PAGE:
By Stephen Donachie, University of Technology, Sydney

18 October 2012 — Sydneysiders are looking towards established Sydney suburbs and apartments closer to the CBD according to the Bureau of Infrastructure, Transport and Regional Economics report, released on 30 September.

Examining population data over the past decade the report shows that there has been a gradual decrease in Sydney suburb growth rates since the 1960s and 1970s. This is not a surprising trend. With Sydney housing prices now 9.2 times the median household income the reality is that Sydney is living in housing stress.

The recent COAG report stated that only 24 per cent of the properties on the Sydney market were affordable to the lowest 60 per cent of incomes. This means that 60 per cent of households are competing for 24 per cent of the reasonably affordable properties in Sydney. These figures are continuing to rise with more and more households stretching their budgets.

As a result, reports show an increase of inward migration towards the CBD. The popularity of medium and high density housing is growing seven times the rate of stand alone homes. The drive towards smaller household units is a reflection of the changing Sydney demographic.

Wendell Cox, principal of Demographia, states that the demand for one and two person households is increasing and this is expected to continue to 69 per cent by 2036. Chris Johnson, former NSW Government architect and chief executive officer of Urban Taskforce Australia, suggests that this growing trend could lead to more social, livable and sustainable suburbs.

“Generation X and Y are more interested in living closer to where the action is than way out on the outskirts, and the planners need to understand this,” Mr Johnson said. “People are going to have to live in a more communal way and I think that is a positive. Instead of each house having a pool, everyone will have to share, the same with cinemas and gym facilities. People will become more social.”

With a desire for generation X and Y residents to be better connected to the work and nightlife that the city offers, the State Government needs to drastically address Sydney’s housing future and accommodate growing population densities along major transport corridors. Currently 200,000 people from western Sydney commute to and from work each day. With such an intense demand on transport infrastructure, developers say the government needs to shift the focus towards medium and high density housing developments closer to the city.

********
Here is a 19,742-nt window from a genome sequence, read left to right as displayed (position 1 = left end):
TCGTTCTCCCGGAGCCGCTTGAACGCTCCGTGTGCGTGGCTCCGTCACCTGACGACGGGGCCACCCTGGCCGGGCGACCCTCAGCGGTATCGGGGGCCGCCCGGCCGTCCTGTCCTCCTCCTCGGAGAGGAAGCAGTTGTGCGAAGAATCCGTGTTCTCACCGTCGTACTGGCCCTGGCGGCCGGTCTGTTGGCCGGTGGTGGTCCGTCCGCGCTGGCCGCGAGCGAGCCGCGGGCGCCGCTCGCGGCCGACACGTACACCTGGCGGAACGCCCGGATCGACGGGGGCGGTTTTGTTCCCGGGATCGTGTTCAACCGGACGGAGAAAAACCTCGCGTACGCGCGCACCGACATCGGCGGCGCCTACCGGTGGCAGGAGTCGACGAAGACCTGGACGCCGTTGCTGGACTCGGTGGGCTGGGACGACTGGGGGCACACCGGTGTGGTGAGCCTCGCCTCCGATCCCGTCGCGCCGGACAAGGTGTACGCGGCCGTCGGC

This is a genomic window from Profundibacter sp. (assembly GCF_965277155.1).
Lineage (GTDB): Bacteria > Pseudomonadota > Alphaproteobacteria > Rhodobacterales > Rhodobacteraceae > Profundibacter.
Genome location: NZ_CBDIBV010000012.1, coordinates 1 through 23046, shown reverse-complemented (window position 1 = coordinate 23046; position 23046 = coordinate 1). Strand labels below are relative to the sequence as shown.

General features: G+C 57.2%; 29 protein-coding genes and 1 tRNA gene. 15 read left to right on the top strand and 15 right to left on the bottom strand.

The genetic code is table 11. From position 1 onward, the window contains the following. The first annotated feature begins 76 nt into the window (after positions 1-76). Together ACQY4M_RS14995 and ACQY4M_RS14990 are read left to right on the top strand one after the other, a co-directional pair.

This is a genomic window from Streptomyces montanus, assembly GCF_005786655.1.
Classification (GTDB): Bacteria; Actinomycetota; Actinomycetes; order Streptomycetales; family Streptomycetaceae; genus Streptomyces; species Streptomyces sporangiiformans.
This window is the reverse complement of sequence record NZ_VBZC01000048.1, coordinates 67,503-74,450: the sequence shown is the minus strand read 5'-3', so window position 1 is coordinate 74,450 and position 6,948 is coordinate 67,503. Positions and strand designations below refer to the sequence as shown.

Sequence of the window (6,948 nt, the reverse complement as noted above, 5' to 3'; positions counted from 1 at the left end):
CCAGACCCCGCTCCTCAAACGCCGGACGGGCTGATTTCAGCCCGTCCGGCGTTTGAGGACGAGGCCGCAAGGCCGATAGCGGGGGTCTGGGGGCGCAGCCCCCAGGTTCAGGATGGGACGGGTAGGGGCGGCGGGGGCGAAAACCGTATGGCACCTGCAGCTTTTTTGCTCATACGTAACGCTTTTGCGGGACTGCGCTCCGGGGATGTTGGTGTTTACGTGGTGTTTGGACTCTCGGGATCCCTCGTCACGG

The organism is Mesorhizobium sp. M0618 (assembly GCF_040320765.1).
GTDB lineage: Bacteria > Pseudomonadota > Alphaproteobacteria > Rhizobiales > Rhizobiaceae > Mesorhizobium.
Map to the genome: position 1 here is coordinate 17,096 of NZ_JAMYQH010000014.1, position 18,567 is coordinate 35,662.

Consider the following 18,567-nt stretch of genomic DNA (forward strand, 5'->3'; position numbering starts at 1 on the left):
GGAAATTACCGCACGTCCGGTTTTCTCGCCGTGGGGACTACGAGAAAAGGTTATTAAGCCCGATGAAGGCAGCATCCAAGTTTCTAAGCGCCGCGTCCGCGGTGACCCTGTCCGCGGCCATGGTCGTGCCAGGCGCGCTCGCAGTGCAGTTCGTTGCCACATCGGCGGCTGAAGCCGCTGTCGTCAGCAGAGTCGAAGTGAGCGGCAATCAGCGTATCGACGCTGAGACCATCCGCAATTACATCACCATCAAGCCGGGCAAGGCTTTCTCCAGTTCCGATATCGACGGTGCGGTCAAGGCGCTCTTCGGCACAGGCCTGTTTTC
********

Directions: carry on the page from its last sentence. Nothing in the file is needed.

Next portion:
Already developers have targeted councils along the Parramatta and Victorian roads corridors and are declaring a need for more units to be built to meet demand. There has been major debate in recent times that the great degree of planning controls and council restrictions stifle growth and development along such transport corridors. These bureaucratic obstacles further add to the already strained housing market.

The recent release of the NSW Planning Green Paper has introduced three new zones to “address the problems within the current zoning framework”; the enterprise zone, future urban release zone and suburban character zone. With developments subject to fewer controls, the introduction of the enterprise zone is intended to encourage innovation and investment. This has been welcomed by developers.

However, the Independent Commission Against Corruption warns that the increased flexibility of the system could promote corruption and undermine public confidence saying, “lack of certainty is a key cause of inconsistent decision making which undermines public confidence in the planning system … there is the potential that it will create a corruption risk, especially when combined with the potential for proponents to obtain huge windfall profits through obtaining an approval”.

The ICAC has supported several proposals within the Green Paper but notably calls for “strong processes to be established, including defined design quality standards and evidence to justify land uses”.

With such a vague set of criteria outlined in the Green Paper the public now awaits the release of the white paper later this year. The hope is that it will clarify the concerns and provide certainty concerning new policies that will guide future housing supply, transport infrastructure and the densification that Sydney now demands.

Stephen Donachie is a student at the University of Technology, Sydney